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This is middle age

By Shougat Dasgupta
June 15, 2019 08:12 IST
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Middle age is the boot stamping on our face, says Shougat Dasgupta.
Illustration: Uttam Ghosh/

We are moving to a new flat.

The movers are descending, clearing our detritus -- the astonishing amount of accumulated stuff -- and depositing it a few hundred metres down the road in our new place.

Since school, my wife and I have moved (mostly separately) to the United States, the United Kingdom, Ireland, India, back to the United States and again to India.

So moving from Block A to Block C in our present Delhi neighbourhood should be a doddle.

Except a chasm yawns between my twenties, when moving countries with a duffel bag stuffed with books seemed par for the course, and my forties, when moving down the road is a life choice freighted with anxiety.

When we moved here, we had a six-month-old daughter.

Now, as we prepare to leave, our daughter is five and we have an 18-month-old son.

Of late, his breathing ragged in the fetid Delhi air, my son has been lapsing in and out of illness.

It has made for several sleepless nights, my son trying to sleep on my chest while I cycle through another identikit film from the Taken franchise, in which a near-geriatric Liam Neeson eliminates enough Albanians to populate a small city.


Actually, I lie.

Of late, I haven't been watching Taken 14: When Grandpa Loses It or the Bourne Whateveracy, or sports.

What I've been doing is obsessively scrolling through furniture Web sites.

At the stroke of the midnight hour, as the world sleeps, I awake, my son drooling on my neck, my brow icy with sweat -- curtains or chiks?

Can you own a marble coffee table if you're not Al Pacino in Scarface?

I set up elaborate living room plans, complete with representational imagery, to show my wife in the morning.

I bookmark dining chairs and sofa designs to show our carpenter.

Who have I become?

In the morning, I pounce on my wife.

I show her a bewildering array of images.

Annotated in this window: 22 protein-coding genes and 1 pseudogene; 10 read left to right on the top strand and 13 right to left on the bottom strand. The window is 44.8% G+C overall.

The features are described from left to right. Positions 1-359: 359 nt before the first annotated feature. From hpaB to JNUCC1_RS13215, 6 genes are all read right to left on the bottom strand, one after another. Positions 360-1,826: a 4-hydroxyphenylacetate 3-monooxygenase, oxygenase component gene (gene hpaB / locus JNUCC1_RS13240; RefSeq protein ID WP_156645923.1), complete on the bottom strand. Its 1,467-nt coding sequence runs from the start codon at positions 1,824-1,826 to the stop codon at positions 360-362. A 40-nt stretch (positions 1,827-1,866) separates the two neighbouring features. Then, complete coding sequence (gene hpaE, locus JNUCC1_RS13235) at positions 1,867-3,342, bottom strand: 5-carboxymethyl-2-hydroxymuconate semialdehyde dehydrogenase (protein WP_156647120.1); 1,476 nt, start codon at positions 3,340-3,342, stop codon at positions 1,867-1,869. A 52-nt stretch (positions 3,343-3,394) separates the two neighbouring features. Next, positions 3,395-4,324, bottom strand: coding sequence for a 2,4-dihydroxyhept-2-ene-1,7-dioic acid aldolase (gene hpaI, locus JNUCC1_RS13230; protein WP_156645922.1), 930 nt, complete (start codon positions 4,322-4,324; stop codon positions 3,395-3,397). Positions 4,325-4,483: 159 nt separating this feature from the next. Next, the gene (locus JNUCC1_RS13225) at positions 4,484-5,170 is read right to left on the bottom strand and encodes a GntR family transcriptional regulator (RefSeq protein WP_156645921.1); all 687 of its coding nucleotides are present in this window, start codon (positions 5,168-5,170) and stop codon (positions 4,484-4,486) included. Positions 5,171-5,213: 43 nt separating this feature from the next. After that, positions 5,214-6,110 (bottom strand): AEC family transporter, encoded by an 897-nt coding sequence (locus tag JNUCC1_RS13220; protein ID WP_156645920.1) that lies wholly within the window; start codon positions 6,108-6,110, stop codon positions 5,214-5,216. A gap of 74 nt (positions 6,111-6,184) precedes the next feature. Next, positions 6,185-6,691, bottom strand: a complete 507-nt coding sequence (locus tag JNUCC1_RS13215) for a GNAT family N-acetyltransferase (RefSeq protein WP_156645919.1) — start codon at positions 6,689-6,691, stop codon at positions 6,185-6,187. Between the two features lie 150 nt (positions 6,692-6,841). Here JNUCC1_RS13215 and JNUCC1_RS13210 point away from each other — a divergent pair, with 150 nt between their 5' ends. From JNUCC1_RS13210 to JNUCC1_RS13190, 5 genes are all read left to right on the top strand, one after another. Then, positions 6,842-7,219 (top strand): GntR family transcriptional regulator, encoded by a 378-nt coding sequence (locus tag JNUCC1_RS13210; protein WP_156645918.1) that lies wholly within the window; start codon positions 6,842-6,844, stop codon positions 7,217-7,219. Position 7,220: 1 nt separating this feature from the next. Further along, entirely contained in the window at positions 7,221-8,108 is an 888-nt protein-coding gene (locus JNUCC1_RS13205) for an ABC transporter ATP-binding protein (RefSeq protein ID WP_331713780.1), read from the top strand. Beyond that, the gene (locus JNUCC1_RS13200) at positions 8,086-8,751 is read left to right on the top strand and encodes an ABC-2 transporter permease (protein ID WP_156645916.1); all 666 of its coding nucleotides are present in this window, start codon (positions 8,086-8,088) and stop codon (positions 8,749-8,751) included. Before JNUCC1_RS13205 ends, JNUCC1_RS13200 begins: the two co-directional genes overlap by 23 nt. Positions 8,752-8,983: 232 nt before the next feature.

What do you think about that?

Wouldn't that go perfectly with this?

Won't this colour just pop?

"No," she says. "Veto."

I am seized with rage.

"Why can't you spend more than 30 seconds on this stuff?" I scream.

"Are you above soft furnishings?"

"Too important to pick out fabric?"

She raises an eyebrow.

"Who have you become?"

Middle age is the boot stamping on our face.

Kieran Setiya, a philosophy professor at MIT, has written about midlife crisis, the wall we hit when we confront the dread prospect that it's downhill from here until we die, that we will be repeating the same few actions with little reprieve until the final act.

It is, of course, a first world problem, an affliction of the comfortable.

Options, Setiya argues wisely, are over-rated.

Still, despite the consolations of philosophy, you can't avoid midlife terror.

That feeling at four in the morning when you find yourself weeping at the lyrics of a Phil Collins song, your 25-year-old self staring across the chasm at you with undisguised contempt.

For me, moving house has been a forced reckoning with who I now am.

A man, in his 40s, so self-satisfied and complacent, that he spends hours thinking about the furniture with which he should fill his apartment.

A man in his 40s, so self-satisfied and complacent, that the accumulation of stuff means something, says something about who he is and his station.

You recede behind the facts of your life -- your job, your books, your car, your furniture, your shrinking hairline, your jutting stomach, your kids, your wife.

Somewhere within these adumbrations is you, fuzzy, in soft focus like Robin Williams playing a literally out-of-focus actor in Woody Allen's Deconstructing Harry.

Lachrymose, puffy, pathetic -- I imagine offering a representational image of myself to my wife one morning.

"No," she says. "Veto."

Snap out of it, I hear you say, spilling your cornflakes perhaps in exasperation.

And you're right.

My wife has been on a KonMari-inspired warpath, mostly focused on our bookshelves.

I feel a sudden surge of resistance.

I will defend the no longer useful, the musty pages of books that once had something urgent to say, ideas now slack with age.

This is personal. "I will not be put out to pasture," I say to her.

"Will not be made redundant in my soon to be occupied new flat."

I still matter."

She feels my forehead for fever.

Then, eyebrow raised, she asks again, "Who have you become?"

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